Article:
Easter Rarebit


Like everyone else in the UK I am absolutely desperate for spring to arrive. These grey skies, raw winds, bare trees and frozen crocuses are getting to me. There are two options: buy a lightbox or start adding spring flavours into my food despite the fact the view suggests it is January. One of my favourite fresh light flavours is tarragon. I adore this herb even if I cannot for the life of me get it to grow for me. The slightly liquorice, slightly aniseed taste is probably my favourite fresh herb and bunches of it from the deli are my indulgence. It works beautifully with chicken or fish or eggs, making very versatile.

However there is no finer use for tarragon than Béarnaise sauce. Sharpened with a pucker of vinegar and poured heartily over anything, but preferably steak, I adore the stuff. I made some on Saturday night and was faced with the greatest of middle class dilemmas. Should I reduce the recipe to one egg yolk and run out or go with all three and eat it all week? You can probably guess the answer.

It’s such a simple sauce to make, especially if you use Béarnaise essence instead of reduing your own vinegar. I can’t guarantee that when you buy some you’ll end up having a very bizarre conversation with Robert Plant of Led Zeppelin about it as I did when buying some a few years ago for Mister North, but it’s very useful to have for quick batches of Béarnaise all the same. But what to do with the leftovers? We heaped some on a fishfinger sandwich, lifting it from nursery food to utter joy. I then dipped a slice of cheese on toast into the sauce boat next day which was fantastic. And from there I wondered, could you make rarebit from it?

I’ve only ever made this once before. A rare savoury dish in a sea of wee buns in my home economics classes at school, I made a truly vile version with barely cooked out flour in my roux, economy grated cheddar and burned to a crisp toast. Forced to choke it down in class, I’ve never eaten this simple supper dish since, blaming it instead of my poor cooking skills in those days. But could I convert myself to it by adding Béarnaise?

Béarnaise Sauce: makes half a pint

  • 100ml white wine vinegar or 1 tbsp Béarnaise essence
  • 2 shallots, finely chopped
  • 4 sprigs tarragon, finely chopped
  • 3 egg yolks
  • 150g butter, cold and cubed

Simmer the white wine vinegar in a pan with one sprig of tarragon and the shallot for about 20-30 minutes until the vinegar is very much reduced.

Make a double boiler by placing a heatproof bowl over a pan of barely simmering water. Put the egg yolks and the vinegar reduction into the bowl and begin adding the butter slowly. Stir constantly and the sauce will begin to thicken gradually. Add the rest of the chopped tarragon. Try not to dunk your finger in it until you actually serve it.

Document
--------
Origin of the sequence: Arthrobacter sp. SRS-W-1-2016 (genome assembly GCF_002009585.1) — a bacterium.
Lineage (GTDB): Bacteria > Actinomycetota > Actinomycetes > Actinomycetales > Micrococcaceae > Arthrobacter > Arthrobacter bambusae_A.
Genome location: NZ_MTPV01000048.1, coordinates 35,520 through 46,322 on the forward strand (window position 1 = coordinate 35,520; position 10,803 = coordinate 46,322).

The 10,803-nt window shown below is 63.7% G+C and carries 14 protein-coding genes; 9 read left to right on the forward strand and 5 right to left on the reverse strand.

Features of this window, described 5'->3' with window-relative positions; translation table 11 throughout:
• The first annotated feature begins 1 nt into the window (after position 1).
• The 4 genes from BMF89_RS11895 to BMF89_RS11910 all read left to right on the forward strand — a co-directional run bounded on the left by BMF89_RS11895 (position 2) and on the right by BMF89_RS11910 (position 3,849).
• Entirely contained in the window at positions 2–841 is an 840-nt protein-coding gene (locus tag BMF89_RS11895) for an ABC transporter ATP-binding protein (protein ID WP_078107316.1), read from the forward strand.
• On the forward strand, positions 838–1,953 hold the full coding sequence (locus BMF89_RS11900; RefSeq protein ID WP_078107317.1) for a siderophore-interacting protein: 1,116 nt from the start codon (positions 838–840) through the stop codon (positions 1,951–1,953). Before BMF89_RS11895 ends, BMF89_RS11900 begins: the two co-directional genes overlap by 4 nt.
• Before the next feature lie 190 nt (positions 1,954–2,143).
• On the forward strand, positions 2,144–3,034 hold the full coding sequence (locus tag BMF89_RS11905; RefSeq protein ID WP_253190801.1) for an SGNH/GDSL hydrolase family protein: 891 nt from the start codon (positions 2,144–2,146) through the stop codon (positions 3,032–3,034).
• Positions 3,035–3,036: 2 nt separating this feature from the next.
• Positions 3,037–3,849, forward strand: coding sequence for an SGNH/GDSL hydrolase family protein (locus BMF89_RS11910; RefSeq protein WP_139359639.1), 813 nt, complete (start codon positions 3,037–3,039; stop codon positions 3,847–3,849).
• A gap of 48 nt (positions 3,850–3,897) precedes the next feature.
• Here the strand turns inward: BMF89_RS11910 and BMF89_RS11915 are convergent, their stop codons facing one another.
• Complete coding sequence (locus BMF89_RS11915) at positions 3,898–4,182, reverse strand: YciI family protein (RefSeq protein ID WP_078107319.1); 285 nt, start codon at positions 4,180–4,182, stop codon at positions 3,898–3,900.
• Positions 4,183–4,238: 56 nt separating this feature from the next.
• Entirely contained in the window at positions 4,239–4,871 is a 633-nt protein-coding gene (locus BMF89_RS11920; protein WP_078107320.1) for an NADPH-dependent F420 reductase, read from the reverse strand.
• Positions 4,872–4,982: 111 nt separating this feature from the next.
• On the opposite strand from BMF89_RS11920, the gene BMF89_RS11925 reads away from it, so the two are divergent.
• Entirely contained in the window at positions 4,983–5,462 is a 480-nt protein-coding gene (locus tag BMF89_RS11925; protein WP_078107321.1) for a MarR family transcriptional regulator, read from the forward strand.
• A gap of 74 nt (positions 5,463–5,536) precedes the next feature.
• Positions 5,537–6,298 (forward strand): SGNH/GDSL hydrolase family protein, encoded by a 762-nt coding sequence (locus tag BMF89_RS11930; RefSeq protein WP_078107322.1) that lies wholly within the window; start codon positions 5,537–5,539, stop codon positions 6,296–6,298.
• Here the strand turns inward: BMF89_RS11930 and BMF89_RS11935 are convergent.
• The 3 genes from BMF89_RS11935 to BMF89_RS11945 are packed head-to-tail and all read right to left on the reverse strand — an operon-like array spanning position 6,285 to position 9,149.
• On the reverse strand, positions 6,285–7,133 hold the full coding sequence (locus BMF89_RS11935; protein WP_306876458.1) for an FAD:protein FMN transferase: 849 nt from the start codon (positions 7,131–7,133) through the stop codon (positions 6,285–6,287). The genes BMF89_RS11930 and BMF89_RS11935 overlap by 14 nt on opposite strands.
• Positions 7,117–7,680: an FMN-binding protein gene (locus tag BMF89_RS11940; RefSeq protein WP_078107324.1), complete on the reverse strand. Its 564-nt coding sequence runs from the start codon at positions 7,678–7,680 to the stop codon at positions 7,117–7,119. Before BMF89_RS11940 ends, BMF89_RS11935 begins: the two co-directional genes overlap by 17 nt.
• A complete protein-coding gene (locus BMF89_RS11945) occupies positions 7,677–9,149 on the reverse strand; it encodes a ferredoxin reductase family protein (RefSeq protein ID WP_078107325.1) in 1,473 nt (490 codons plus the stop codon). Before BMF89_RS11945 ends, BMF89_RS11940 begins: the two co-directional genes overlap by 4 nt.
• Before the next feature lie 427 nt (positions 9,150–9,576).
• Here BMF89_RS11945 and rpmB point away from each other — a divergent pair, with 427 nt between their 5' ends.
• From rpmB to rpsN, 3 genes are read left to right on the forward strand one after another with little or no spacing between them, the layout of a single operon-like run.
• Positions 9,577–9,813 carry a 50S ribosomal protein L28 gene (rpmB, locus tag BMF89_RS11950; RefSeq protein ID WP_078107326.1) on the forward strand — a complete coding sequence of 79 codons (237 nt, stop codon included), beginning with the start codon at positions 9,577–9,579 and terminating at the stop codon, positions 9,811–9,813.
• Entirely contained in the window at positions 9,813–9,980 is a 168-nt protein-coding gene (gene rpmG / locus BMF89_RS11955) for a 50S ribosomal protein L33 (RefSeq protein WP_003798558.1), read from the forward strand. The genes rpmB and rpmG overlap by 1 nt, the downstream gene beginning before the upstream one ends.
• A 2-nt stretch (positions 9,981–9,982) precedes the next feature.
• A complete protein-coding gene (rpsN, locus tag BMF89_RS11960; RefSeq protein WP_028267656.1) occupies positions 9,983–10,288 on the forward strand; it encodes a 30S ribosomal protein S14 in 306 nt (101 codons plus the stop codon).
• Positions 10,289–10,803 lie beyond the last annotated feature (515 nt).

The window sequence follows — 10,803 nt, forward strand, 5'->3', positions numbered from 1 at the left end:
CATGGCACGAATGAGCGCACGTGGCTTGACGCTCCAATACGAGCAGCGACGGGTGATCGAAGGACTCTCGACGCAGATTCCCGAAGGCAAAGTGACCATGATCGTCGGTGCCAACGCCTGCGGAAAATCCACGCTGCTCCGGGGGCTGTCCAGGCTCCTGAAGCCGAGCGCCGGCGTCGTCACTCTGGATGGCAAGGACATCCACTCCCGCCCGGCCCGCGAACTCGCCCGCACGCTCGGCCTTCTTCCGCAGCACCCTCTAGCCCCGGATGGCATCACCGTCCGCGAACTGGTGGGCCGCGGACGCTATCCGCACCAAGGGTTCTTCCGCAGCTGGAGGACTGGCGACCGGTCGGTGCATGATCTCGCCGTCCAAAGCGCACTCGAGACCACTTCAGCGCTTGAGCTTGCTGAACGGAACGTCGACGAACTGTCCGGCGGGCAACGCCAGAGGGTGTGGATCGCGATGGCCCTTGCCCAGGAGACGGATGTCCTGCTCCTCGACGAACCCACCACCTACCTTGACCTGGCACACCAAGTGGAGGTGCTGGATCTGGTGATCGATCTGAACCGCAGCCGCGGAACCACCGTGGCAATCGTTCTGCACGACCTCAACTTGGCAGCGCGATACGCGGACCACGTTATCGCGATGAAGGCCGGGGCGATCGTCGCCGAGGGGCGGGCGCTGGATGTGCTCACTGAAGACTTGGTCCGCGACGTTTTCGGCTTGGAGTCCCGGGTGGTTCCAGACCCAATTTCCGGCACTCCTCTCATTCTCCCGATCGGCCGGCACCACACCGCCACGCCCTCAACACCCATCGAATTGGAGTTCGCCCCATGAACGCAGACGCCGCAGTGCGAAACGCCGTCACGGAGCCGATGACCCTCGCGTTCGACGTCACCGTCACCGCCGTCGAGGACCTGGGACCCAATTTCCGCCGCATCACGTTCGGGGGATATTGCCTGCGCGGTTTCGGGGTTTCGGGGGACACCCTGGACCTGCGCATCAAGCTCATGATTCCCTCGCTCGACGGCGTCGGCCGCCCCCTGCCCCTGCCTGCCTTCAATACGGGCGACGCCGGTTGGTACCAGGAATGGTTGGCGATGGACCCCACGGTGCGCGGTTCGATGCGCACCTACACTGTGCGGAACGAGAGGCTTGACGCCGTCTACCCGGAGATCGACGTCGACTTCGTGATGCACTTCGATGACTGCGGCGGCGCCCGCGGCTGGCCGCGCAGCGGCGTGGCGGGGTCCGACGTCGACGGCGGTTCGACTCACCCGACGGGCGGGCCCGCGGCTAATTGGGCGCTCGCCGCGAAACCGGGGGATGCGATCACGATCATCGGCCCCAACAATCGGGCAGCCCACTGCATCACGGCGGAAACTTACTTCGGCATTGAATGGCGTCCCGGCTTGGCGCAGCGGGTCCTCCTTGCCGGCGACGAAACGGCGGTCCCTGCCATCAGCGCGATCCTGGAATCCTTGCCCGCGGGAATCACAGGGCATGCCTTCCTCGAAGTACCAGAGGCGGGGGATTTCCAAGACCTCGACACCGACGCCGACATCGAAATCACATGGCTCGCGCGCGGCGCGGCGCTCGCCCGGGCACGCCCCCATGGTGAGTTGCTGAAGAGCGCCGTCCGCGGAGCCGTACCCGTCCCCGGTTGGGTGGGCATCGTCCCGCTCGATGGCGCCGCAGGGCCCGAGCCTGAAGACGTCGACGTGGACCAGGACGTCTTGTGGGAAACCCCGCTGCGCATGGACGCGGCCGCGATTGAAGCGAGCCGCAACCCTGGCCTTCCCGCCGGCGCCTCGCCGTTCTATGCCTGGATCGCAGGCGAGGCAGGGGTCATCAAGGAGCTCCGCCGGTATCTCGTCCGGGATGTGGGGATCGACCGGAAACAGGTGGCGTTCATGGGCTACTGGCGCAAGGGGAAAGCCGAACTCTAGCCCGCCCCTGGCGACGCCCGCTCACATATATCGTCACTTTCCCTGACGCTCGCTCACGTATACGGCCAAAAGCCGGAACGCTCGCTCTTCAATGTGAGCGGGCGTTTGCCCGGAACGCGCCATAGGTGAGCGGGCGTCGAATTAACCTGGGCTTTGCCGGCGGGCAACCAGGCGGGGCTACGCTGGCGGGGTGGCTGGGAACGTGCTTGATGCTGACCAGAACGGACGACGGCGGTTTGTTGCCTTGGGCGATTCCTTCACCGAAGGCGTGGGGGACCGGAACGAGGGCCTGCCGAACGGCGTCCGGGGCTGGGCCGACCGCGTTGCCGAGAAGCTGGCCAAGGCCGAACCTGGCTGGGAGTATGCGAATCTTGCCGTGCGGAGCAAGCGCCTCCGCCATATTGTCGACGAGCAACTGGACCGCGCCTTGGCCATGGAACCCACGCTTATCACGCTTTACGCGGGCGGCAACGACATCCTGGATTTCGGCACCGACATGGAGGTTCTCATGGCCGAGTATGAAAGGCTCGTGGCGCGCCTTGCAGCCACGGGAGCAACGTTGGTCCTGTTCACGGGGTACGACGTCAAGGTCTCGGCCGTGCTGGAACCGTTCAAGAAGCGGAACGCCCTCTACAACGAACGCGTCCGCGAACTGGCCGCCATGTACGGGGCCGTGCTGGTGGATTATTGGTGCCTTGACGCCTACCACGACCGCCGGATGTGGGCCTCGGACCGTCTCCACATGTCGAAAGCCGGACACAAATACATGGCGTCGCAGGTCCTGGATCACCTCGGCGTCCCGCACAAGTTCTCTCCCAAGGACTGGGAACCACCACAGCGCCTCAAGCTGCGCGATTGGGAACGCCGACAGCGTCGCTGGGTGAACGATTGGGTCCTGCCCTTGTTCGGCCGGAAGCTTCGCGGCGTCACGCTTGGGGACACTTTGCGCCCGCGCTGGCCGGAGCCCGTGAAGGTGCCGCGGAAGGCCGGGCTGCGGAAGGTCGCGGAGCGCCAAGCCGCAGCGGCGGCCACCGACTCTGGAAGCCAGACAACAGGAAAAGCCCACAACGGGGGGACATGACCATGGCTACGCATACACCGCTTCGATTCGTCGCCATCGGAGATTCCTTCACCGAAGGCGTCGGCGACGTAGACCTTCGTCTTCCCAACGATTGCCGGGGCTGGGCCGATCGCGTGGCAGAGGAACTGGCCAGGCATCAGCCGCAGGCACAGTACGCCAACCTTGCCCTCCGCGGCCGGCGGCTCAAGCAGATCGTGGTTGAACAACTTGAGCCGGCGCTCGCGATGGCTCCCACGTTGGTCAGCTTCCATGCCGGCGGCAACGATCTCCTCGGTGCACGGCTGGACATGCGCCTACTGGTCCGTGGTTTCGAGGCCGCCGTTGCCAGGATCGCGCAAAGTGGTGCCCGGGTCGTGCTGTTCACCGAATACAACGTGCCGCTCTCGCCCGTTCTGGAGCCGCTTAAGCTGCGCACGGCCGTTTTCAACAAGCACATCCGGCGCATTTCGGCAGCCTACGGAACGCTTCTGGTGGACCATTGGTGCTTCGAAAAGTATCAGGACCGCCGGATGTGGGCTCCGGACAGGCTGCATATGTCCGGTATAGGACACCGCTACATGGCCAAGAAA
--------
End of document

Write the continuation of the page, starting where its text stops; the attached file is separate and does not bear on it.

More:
Easter Rarebit: serves 2 (adapted from Felicity Cloake’s The Perfect version)

  • 1 tablespoon mustard powder
  • dash of Worcestershire sauce (optional)
  • 2 tablespoons stout
  • 100g Lancashire cheese
  • 100g Béarnaise sauce
  • 4 slices of bread
  • wholegrain mustard and capers to serve

After some questioning on Twitter I was pleased to see that rarebit did not need to risk a roux, but could simply be made using egg yolks to thicken the sauce. This is where substituting the Béarnaise made this even easier.

Place the mustard powder in a pan and add the stout to make a paste. I find freezing leftover stout from other recipes in ice cube trays equals about a tablespoon per cube. Add in the cheese and melt to make a gloopy fondue like sauce.

Toast the each side of the bread, one less than the other. Add the Béarnaise sauce into the cheese sauce and spread over the toast. Grill lightly until bubbling and golden. Serve with a little smear or two of mustard and a dabbling of capers and devour while piping hot.

This is so incredibly easy and quick to make that I couldn’t quite believe it. Packed with heaps more flavour than standard cheese on toast, I am an absolute rarebit convert. The buttery tarragon kick makes this the most luxury quick meal around. A fried egg would make it a little more substantial and really enhance all the flavours. I have no idea if this rarebit is Welsh not, but it will certainly make a perfect Easter treat this weekend…

4 replies
  1. Miss South
    Miss South says:

    Oooh, definitely worth trying. I’m not quite sure why this dish has a reputation for being budget when it requires eggs, cheese and booze in fairly big quantities but it does make a lovely treat all the same…

  2. shuhan
    shuhan says:

    WHere is spring?! I too cannot for the life of me, get tarragon to grow. I’ve resigned myself to growing aloe vera, and curly parsley. This easter rarebit looks like a cheesy boozey carby heaven.

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